Honda previously issued a press release stating they expected Pedrosa to be riding at the official Irta test in Jerez at the end of March, but it is doubtful that Pedrosa will be at full fitness by then. A distal radius fracture is not as difficult an injury as a scaphoid, but it can get very complicated due to the amount of soft tissue that is involved in the structure of the wrist. The Dexeus institute, where Pedrosa is to undergo surgery, will be issuing an update on his condition tomorrow.

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Monster Energy Confirmed As Title Sponsor For Tech 3 Yamaha

After Kawasaki pulled out, much speculation ensued as to what would happen about their Monster Energy title sponsorship. Almost immediately after Kawasaki's withdrawal was announced, rumors appeared linking Monster to Yamaha. First came the rumor of a deal with Valentino Rossi, but along with it came talk of a deal for the Tech 3 Yamaha team.

It turns out this was no idle speculation after all. After the personal deal for Rossi, Tech 3 today announced that Monster Energy would be their title sponsor for at least the next two years. The Monster claw logo will appear both on Rossi's helmet and cap, and on the side of the Tech 3 Yamahas.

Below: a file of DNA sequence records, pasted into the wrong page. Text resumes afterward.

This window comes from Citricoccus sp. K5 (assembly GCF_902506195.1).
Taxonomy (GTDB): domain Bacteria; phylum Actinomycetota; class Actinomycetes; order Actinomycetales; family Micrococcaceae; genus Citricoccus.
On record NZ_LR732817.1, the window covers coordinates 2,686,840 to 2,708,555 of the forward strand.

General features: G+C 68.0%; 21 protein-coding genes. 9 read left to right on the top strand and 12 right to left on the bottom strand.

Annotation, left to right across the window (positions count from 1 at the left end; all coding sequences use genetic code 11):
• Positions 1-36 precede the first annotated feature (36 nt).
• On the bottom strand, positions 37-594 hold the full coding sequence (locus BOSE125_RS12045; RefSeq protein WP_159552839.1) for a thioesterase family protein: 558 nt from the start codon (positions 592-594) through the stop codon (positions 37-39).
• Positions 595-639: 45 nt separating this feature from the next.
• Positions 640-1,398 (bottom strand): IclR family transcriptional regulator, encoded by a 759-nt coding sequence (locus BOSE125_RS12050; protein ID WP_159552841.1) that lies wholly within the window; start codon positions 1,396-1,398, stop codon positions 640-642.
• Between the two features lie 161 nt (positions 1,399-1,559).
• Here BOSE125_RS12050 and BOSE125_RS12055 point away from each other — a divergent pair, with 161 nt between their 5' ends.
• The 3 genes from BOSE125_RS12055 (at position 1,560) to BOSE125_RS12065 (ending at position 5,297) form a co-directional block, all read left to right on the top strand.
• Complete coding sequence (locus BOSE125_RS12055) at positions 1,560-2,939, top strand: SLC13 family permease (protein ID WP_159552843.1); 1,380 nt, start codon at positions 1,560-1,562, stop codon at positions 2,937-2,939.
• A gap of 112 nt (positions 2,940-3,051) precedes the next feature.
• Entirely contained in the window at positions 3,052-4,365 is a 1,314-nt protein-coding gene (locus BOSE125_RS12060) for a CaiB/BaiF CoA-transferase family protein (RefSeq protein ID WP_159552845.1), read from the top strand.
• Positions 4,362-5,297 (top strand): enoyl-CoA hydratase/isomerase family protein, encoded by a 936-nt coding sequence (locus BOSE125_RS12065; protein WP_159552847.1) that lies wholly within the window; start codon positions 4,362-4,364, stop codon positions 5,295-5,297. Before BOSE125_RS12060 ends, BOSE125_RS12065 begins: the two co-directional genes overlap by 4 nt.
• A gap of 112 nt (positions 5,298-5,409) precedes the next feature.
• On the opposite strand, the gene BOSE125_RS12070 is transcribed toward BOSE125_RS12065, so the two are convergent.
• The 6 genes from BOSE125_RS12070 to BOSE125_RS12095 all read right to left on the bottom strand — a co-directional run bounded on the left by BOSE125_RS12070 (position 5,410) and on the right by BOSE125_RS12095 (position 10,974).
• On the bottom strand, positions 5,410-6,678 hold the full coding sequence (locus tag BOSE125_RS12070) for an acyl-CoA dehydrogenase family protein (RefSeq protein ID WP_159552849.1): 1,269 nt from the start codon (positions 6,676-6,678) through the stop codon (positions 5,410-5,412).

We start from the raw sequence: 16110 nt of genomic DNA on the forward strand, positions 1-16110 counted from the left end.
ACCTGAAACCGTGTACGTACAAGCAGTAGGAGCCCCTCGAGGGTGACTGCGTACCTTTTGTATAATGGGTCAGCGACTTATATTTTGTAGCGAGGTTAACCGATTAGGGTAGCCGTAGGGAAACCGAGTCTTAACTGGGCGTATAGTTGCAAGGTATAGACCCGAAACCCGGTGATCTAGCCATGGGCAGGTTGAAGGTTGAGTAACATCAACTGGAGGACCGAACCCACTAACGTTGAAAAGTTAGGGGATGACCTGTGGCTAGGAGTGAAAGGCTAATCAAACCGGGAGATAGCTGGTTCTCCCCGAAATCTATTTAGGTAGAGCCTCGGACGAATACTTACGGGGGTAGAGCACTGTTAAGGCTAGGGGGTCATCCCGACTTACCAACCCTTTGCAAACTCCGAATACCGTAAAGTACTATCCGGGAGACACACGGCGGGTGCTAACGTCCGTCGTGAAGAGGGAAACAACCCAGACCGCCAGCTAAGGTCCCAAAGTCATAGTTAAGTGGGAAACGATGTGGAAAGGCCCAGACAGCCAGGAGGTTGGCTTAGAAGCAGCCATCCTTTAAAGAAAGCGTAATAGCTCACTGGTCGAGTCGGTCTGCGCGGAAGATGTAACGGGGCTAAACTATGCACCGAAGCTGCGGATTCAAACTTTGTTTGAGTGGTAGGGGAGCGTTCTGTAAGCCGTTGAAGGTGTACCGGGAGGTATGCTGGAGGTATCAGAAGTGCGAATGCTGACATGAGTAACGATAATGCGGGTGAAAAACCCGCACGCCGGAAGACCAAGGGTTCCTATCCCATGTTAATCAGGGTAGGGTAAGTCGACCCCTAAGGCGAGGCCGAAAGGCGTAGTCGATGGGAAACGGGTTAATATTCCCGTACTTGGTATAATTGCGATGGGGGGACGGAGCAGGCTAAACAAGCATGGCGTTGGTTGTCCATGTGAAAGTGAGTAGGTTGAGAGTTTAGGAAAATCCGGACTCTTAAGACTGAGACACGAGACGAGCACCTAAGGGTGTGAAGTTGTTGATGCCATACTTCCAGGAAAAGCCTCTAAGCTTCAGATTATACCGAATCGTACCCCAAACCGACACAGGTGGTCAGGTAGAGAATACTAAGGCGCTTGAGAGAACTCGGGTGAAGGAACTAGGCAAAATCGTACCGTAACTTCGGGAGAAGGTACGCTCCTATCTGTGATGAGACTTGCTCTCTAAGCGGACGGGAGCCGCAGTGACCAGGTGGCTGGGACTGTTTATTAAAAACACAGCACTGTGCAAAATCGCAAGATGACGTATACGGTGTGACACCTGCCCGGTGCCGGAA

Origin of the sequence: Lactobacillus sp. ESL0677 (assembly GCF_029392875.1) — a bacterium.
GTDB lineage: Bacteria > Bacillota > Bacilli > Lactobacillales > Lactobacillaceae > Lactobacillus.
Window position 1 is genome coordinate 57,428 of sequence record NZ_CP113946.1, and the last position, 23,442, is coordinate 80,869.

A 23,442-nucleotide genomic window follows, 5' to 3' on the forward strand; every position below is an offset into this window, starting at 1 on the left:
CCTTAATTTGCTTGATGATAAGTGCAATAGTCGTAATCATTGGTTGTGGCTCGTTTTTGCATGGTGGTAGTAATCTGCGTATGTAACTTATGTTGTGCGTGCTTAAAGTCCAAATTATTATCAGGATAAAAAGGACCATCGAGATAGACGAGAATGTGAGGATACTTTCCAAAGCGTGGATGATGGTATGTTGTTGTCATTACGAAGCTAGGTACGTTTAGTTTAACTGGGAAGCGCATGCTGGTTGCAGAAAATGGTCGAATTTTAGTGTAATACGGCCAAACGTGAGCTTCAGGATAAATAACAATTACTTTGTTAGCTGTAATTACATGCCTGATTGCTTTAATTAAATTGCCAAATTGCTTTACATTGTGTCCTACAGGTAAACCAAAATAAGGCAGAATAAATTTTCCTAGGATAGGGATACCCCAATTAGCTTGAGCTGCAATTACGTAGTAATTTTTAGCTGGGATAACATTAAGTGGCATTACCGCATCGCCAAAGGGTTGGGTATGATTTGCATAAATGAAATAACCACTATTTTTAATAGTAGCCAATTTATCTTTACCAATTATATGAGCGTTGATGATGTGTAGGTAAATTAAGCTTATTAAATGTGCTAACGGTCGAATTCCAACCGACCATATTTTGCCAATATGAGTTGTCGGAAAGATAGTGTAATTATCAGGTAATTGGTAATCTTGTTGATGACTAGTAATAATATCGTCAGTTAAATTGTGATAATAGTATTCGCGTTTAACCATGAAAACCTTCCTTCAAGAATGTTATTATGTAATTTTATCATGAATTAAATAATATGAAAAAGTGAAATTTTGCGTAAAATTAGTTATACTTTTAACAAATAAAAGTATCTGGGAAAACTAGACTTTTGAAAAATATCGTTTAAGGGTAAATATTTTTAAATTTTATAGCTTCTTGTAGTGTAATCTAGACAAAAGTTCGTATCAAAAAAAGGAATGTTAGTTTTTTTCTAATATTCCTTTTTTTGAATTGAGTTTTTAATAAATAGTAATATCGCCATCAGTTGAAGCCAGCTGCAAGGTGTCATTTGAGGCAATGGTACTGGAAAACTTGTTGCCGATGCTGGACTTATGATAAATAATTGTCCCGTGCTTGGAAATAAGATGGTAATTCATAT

This finally is good news for MotoGP. The problem for the series is, after all, not so much that costs are too high - they are a mere 10-20% of the vast sums involved in Formula 1, while the series receives close to the same media exposure - but that incomes are dramatically too low. A big sponsor like Monster can provide a much-needed cash injection for Herve Poncharal's cash-strapped team, as well as attracting more outside sponsors into the sport.